« Last Edit: March 15, 2012, 04:41:20 pm by politicus »Logged



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« Reply #9 on: March 14, 2012, 07:00:37 pm »
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My personal favorite is the trial of the first Duke of Clarence in 1478, after which he was drowned in a butt of malmsey wine.
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« Reply #10 on: March 15, 2012, 12:56:28 am »
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Yes, trial by their peers. Just like I said. You can find cases before 1900 as well.

Oh, yes.

Since elections were mentioned, the Queen cannot vote.  I'm wondering if non-peer members of the Royal Family can vote (the Princess Royal, for example).
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« Reply #11 on: March 15, 2012, 04:14:02 am »
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Yes, trial by their peers. Just like I said. You can find cases before 1900 as well.

Oh, yes.

Since elections were mentioned, the Queen cannot vote.  I'm wondering if non-peer members of the Royal Family can vote (the Princess Royal, for example).

I'm fairly sure they can, they just don't. In fact, IIRC the Queen could, in theory, vote, but clearly she doesn't.
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Kalwejt
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« Reply #12 on: March 15, 2012, 10:59:55 am »
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Yes, trial by their peers. Just like I said. You can find cases before 1900 as well.

Oh, yes.

Since elections were mentioned, the Queen cannot vote.  I'm wondering if non-peer members of the Royal Family can vote (the Princess Royal, for example).

I'm fairly sure they can, they just don't. In fact, IIRC the Queen could, in theory, vote, but clearly she doesn't.

Indeed, she's eligible to vote since she's a British citizen. However, as I read on the Monarchy's official website, neither Queen nor high-ranking members of the Royal Family (which certainly includes Princess Royal) does vote, as they believe it would be inappropriate for people supposed to be above any political issues.

IMO they are taking it too far. Naturally, it would be highly inappropriate for any member of the Royal Family to not only make political statements, but to give a slightest indication of their preferences, but casting a secret ballot and not telling anyone how they did vote won't be a problem, as far as I'm concerned.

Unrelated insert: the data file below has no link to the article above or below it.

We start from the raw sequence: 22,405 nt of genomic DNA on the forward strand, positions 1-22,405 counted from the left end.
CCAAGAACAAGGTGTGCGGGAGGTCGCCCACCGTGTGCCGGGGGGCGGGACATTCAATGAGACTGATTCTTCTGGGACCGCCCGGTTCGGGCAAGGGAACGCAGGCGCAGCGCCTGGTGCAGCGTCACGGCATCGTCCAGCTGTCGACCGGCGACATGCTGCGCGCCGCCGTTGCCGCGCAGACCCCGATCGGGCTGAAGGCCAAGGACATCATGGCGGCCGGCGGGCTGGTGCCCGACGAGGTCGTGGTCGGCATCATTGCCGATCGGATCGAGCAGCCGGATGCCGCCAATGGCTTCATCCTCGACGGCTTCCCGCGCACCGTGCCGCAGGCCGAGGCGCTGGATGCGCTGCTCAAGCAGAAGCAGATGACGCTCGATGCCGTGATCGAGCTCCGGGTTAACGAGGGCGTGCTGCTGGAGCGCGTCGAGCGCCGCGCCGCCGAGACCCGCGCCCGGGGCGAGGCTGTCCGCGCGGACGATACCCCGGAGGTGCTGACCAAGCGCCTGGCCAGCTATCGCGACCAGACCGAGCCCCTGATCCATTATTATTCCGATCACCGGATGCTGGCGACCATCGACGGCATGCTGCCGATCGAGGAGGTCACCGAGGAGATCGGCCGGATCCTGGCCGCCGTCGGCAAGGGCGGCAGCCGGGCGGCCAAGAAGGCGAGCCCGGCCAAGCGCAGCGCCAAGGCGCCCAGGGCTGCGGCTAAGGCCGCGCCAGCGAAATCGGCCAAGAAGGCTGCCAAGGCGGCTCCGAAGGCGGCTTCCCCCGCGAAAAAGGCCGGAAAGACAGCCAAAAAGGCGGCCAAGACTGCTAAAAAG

There was also a provision in effect from 1963 to 1999 for a lord to disclaim his peerage in order to be eligible for the Commons.

http://en.wikipedia.org/wiki/Peerage_Act_1963#List_of_disclaimed_peerages

Can a life peer disclaim her/his peerage too? Or once named a life peer, one stucks with the Lords forever?
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« Reply #13 on: March 15, 2012, 10:31:20 pm »
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Indeed, she's eligible to vote since she's a British citizen. However, as I read on the Monarchy's official website, neither Queen nor high-ranking members of the Royal Family (which certainly includes Princess Royal) does vote, as they believe it would be inappropriate for people supposed to be above any political issues.

She technically is not a British citizen, uniquely.  Others, such as Charles, William and Andrew, do have substantive peerages and a technical seat in the Lords, which precludes them from voting.  The Earl of Snowden was granted one.

Anne, however, never had a substantive peerage.  Possibly excepting Wales, Prince/ess, or Princess Royal are not peerages.

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Can a life peer disclaim her/his peerage too? Or once named a life peer, one stucks with the Lords forever?

I don't think so.  One had to disclaim the peerage almost as soon as assenting to it.  People, most notably Winston Churchill, do decline peerages.
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« Reply #14 on: March 15, 2012, 10:34:40 pm »
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Indeed, she's eligible to vote since she's a British citizen. However, as I read on the Monarchy's official website, neither Queen nor high-ranking members of the Royal Family (which certainly includes Princess Royal) does vote, as they believe it would be inappropriate for people supposed to be above any political issues.

She technically is not a British citizen, uniquely.  Others, such as Charles, William and Andrew, do have substantive peerages and a technical seat in the Lords, which precludes them from voting.  The Earl of Snowden was granted one.

Anne, however, never had a substantive peerage.  Possibly excepting Wales, Prince/ess, or Princess Royal are not peerages.

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Can a life peer disclaim her/his peerage too? Or once named a life peer, one stucks with the Lords forever?